'Person is dead here': 911 call from Prince home reveals panic, shock
Prince, a prodigy, a provocateur and a complete game-changer in popular music, died Thursday at his Paisley Park compound in the Minneapolis suburb of Chanhassen. He was 57.
Carver County Sheriff Jim Olson confirmed Thursday afternoon that deputies and medics were dispatched to Paisley Park around 9:43 a.m. CT, where they found the singer unresponsive in an elevator. Their attempts to revive him failed and he was pronounced dead at 10:07 a.m. The department's statement added that it is still investigating the death with assistance from the Hennepin County Sheriff's Office and the Midwest Medical Examiner's Office.
"It is with profound sadness that I am confirming that the legendary, iconic performer Prince Rogers Nelson has died at his Paisley Park residence this morning at the age of 57," his publicist, Yvette Noel-Schure, wrote in a statement. She did not elaborate on the cause of his death.
A transcript of the 9-1-1 call from Prince's Paisley Park estate illustrates the tension after the body was found.
Prince, one of the best-selling recording artists in music history, passed today at just 57 years old. Widely considered one of the most influential musicians in history, his career spanned four decades.
"We have someone who is unconscious," says an unidentified male. "We're at Prince's house."
After questioning from dispatcher Emily Colestock, the unidentified male tries to find an address.
"The person is dead here," the male says. "And the people are just distraught."
Colestock asks, "OK, do we know how the person died?"
"I don't know, I don't know," the unidentified male says.
Later, an ambulance dispatcher named Shirley is heard telling dispatcher Kayley McGarry that she can " ... cancel anybody going to Audubon," referring to Prince's street. "Confirmed DOA."
Prince had been briefly hospitalized last Friday after his plane was forced to make an emergency landing at Illinois' Quad City International Airport. Noel-Schure told USA TODAY that he had been struggling with the flu.
President Obama, for whom Prince was a White House guest last year, said he and his wife “joined millions of fans from around the world” in mourning Prince’s sudden death. “Few artists have influenced the sound and trajectory of popular music more distinctly,” Obama said in a statement. “ ‘A strong spirit transcends rules,’ Prince once said — and nobody’s spirit was stronger, bolder, or more creative.”
Prince, a 2004 Rock Hall of Fame inductee, won seven Grammy Awards. He also won a best-original-song Oscar for his 1984 film Purple Rain. His long list of hit songs includes 1999, Little Red Corvette,When Doves Cry, Let's Go Crazy and Kiss.
The 5-foot-2 Minneapolis native, born Prince Rogers Nelson, broke through in the late 1970s and never forgot where he came from. He continued to live and work there for the rest of his life. Former Governor Jesse Ventura called his death a "huge loss for Minnesota."
Prince also gave a leg-up to other musicians such as Sheila E. He also wrote for other performers, including Sinead O'Connor (Nothing Compares 2 U) Sheena Easton (Sugar Walls) and the Bangles (Manic Monday).
"Never one to conform, he redefined and forever changed our musical landscape. Prince was an original who influenced so many, and his legacy will live on forever," Recording Academy president Neil Portnow said in a statement.
MTV, which came of age alongside the singer, called Prince "a once-in-a-lifetime artist who transcended every medium and genre he touched and created music with a passion and individuality that inspired multiple generations."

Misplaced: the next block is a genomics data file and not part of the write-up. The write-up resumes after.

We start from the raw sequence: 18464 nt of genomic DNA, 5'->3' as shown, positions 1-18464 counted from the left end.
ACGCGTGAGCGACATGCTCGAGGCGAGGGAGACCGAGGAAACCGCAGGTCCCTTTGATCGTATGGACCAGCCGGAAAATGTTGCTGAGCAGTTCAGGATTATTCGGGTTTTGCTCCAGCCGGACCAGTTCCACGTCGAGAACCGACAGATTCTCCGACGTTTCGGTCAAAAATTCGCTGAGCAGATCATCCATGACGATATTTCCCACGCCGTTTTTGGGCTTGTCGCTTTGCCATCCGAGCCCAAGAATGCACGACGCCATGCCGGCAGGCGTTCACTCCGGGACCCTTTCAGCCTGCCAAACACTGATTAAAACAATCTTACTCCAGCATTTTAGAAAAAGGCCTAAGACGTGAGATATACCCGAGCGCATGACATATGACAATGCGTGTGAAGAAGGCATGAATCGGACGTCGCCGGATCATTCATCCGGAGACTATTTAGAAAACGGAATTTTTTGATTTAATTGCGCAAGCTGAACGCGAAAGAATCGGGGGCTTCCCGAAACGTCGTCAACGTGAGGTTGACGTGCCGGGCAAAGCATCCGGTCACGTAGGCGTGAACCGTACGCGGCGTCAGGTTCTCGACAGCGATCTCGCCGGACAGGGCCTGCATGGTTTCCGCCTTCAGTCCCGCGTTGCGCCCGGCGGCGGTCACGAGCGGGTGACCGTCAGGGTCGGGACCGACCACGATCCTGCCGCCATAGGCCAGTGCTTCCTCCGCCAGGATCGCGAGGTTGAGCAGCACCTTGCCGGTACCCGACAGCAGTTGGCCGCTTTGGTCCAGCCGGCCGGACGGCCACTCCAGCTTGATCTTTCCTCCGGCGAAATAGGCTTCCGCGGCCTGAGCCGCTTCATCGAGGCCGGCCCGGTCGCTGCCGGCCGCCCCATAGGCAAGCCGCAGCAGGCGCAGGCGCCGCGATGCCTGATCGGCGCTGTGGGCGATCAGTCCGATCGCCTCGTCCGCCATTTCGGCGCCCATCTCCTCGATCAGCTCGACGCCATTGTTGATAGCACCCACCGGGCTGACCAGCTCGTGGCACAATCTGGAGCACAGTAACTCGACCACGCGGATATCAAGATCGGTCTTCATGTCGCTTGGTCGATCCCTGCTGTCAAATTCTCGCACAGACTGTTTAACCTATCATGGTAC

His influence wasn't always intentional.
Prince is partially responsible for the parental advisory warnings on album covers. In the late 1980s, Tipper Gore, then the wife of politician Al Gore, reportedly co-founded the Parents Music Resource Center after she heard his explicit single Darling Nikki.
Prince famously changed his name to an unpronounceable symbol when contract renegotiations with his record label, Warner Bros., broke down in 1993. Even after his contract was over and he resumed using his name, he was still routinely referred to as "The Artist Formerly Known as Prince" and "TAFKAP."
Prince remained outspoken until the end, recording Baltimore, a tribute to Freddie Gray, a young black man who died in police custody, in 2015.
He was also a devout Jehovah's Witness, having converted from the Seventh Day Adventist Church in 2001, not that he labeled it as such. "I don’t see it really as a conversion,” he told talk-show host Tavis Smiley in a 2013 interview. “More, you know, it’s a realization. It’s like Morpheus and Neo in The Matrix.”
He frequently "freaked out" fans when he knocked on doors as part of its proselytization practice. While it's not known if he managed to win any new converts, he probably got past the front door more often than most of his fellow evangelists.
The notoriously private singer was married twice. He wed backup singer Mayte Garcia in 1996. That year, they lost their only child, Boy Gregory, a week after his birth to a skull defect. Their marriage was annulled two years later. He was also married to Manuela Testolini from 2001-2006. That union did not produce any children.
Garcia, who claims to be the inspiration for his song The Most Beautiful Girl in the World, shed a little light on their time together. In a 2015 interview with The Daily Mirror, she summed up their marriage as "bizarre but wonderful." She also said that she has discouraged all of her partners since Prince from writing songs or poems for her.
"I'm like, 'Seriously, don't even go there. You can't compete!'"
Thousands of fans filled the streets outside the downtown Minneapolis nightclub where Prince's "Purple Rain" was filmed ahead of an all-night dance party in honor of the singer. A sea of people gathered in front of First Avenue late Thursday.
Contributing: The Associated Press